My Favourite Buildings…Westminster Abbey
“The general aspect of this structure is grand in the extreme—perhaps not to be surpassed by any Gothic edifice in the kingdom; whilst in its details it presents a rich field of beautiful variety, almost every period of Gothic architecture being illustrated in one part or other.”
Walter Thornbury, ‘Westminster Abbey: The Church Building’ (1878)
There are few buildings in England that are as intertwined with England’s history as Westminster Abbey…
Since 1066, all our monarchs, excepting Edward V and Edward VIII, have been crowned in Westminster Abbey and since 1308, they have sat in the Abbey’s King Edward’s Chair for the ceremony. Then there is the succession of 16 royal weddings it has hosted from Henry I’s in 1100 to Prince William’s in 2011. It is also holds the tombs of 17 monarchs and The Unknown Warrior, the latter being the only tomb in the abbey on which it is forbidden to walk. And this just scratches the surface. The result, though, of all this history and the sublime architecture wrapped around it (the pendant fan vault ceiling of the Henry VII Chapel is spectacular) is that the exterior of this iconic landmark can often be taken for granted.
Although this has been the site of religious institutions for over a millennium – since around 960 AD -, the building we know today dates from 1245 when Henry III pulled down the eastern part of the 11th century Abbey and the rebuilding introduced England to the Gothic architecture that had developed in France. Here are some of my don’t-miss highlights:
The West Front
The West Front took shape over nearly 300 years. While the original – and very Gothic – tower (pictured above) was constructed during the 15th C., it was not until 1745, and the less than harmonious involvement of both Sir Christopher Wren and Nicholas Hawksmore, that the two iconic Portland stone ‘extensions’ were added (below) to a height of 225’.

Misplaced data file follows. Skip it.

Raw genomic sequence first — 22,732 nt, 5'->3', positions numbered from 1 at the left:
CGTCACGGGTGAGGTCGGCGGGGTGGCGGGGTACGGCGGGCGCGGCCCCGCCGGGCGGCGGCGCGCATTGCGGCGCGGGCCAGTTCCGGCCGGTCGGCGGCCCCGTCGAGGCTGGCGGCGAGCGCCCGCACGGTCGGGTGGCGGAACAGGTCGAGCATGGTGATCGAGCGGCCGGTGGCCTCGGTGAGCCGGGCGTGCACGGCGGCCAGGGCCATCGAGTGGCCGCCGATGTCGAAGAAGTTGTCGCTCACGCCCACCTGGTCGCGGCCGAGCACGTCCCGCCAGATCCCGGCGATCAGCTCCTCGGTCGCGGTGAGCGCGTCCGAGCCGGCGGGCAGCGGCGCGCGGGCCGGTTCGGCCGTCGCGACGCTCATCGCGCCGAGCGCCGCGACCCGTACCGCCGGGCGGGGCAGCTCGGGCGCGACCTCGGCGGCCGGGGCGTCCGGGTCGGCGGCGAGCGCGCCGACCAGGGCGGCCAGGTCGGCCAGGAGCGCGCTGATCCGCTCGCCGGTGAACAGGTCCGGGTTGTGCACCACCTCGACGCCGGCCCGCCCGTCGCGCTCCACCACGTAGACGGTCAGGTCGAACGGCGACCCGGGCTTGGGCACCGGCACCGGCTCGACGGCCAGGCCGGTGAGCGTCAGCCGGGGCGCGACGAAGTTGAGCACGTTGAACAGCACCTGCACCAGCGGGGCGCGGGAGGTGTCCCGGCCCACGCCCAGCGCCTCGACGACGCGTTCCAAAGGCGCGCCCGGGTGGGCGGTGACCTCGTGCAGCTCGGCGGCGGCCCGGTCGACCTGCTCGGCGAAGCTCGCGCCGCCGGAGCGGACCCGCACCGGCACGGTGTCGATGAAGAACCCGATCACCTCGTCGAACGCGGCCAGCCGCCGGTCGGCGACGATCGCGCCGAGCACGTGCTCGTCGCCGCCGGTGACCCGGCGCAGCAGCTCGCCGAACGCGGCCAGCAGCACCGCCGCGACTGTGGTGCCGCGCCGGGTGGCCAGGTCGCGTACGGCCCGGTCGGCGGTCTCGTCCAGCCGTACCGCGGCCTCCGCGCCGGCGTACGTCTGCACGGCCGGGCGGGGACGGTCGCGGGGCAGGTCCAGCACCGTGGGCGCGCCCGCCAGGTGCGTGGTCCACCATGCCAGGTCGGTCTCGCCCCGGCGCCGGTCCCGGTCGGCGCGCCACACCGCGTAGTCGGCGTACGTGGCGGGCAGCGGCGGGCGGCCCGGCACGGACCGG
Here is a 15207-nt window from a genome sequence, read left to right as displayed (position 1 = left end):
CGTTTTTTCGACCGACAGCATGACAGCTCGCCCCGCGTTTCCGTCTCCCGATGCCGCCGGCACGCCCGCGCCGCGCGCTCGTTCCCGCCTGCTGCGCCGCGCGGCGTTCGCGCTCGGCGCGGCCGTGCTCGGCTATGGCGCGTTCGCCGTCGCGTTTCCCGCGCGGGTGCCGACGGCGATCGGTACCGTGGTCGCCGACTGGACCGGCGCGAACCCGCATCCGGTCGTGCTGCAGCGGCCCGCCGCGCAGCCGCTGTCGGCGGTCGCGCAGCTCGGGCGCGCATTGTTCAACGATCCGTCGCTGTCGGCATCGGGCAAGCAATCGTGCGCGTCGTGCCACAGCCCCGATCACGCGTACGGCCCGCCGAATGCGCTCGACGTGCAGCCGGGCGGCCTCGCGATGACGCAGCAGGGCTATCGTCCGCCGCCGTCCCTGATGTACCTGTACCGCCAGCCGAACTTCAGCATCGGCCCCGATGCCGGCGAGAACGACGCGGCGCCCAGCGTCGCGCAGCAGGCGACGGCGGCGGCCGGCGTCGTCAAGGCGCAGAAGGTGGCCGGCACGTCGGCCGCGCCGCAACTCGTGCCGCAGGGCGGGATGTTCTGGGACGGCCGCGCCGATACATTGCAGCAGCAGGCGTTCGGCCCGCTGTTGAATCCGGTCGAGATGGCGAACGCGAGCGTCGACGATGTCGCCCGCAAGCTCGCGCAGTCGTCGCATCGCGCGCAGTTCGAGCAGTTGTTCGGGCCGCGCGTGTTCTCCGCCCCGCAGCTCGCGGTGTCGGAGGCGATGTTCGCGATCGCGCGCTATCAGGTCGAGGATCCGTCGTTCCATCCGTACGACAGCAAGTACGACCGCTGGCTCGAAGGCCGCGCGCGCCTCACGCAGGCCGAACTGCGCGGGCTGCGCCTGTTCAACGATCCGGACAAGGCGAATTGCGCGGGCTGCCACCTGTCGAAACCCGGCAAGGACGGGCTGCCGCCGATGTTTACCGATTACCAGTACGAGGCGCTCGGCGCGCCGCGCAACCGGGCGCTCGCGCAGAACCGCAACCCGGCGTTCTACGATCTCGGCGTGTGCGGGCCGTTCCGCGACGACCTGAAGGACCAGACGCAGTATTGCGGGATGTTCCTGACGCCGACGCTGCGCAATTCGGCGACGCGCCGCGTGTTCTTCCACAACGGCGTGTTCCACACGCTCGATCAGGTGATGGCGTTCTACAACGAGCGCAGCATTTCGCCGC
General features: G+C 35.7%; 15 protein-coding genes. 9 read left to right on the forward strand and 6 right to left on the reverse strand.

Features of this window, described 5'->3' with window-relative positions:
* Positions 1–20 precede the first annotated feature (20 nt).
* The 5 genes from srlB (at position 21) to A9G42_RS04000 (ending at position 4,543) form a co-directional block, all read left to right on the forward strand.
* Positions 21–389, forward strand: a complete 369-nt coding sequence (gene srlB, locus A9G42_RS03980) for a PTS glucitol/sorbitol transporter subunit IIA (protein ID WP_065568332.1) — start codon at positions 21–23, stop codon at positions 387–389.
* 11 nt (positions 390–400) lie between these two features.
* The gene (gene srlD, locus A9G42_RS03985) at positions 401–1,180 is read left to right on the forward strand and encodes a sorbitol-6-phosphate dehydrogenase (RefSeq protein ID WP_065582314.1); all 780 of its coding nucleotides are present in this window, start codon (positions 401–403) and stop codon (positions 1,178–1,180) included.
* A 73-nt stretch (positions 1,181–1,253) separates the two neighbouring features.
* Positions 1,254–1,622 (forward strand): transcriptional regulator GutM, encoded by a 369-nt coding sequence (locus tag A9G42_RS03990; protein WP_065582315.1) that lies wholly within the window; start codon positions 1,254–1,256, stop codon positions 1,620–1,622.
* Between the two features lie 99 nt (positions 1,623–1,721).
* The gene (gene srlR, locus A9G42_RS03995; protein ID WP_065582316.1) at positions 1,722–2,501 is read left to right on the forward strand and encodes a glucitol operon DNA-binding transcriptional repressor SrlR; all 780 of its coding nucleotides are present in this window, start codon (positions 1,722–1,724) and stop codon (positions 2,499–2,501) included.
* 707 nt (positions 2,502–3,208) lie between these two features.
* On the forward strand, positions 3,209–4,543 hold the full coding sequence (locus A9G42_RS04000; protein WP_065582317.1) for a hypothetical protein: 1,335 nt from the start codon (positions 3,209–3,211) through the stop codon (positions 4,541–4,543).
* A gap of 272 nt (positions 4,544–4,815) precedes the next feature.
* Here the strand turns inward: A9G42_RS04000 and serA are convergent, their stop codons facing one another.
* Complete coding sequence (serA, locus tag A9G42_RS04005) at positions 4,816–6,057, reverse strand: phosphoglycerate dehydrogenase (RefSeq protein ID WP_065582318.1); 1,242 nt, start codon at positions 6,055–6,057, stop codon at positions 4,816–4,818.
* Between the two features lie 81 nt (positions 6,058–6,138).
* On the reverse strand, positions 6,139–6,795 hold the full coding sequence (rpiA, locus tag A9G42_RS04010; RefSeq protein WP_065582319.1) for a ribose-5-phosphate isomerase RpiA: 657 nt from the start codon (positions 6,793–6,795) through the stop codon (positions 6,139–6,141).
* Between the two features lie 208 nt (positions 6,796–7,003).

Henry VII’s chapel
This exquisite addition to the Abbey was commissioned by Henry VII in the closing years of his reign and is the last great masterpiece of English medieval architecture in the Perpendicular style. Costing c.£12,000,000 in today’s money, the three principle building materials are Caen stone, Portland stone and tuffeau limestone from the Loire Valley. No fewer than 15 kings and queens are buried beneath that spectacular fan-vaulted ceiling.
The North Transept
The combination of Gothic arches, the large rose window, soaring pinnacles and text-book flying buttresses make this one of the most beautiful and imposing entrances to be found just about anywhere.
My final highlight is the most striking reminder of the Abbey’s monastic past – the cloisters. Begun in the C. 13th by Henry III and finished in the late C.14th, they offer the most tranquil setting in which to contemplate this great building
The Abbey, though, is not just a record of our past, it is very much of our present and future. Since its inception, architects have argued over whether to conserve, restore or rebuild – arguments that have involved the likes of Sir George Gilbert Scott and Sir Edwin Lutyens every bit as much as Wren and Hawksmore. William Morris’ short essay on the elective and enforced work done to the Abbey remains one of the most interesting explorations of the restoration debate that lies at the heart of our heritage work. You can read it HERE. And building continues – a new Gothic access tower with a lift has been designed by the abbey architect and Surveyor of the Fabric, Ptolemy Dean. The new galleries it leads to will open in 2018.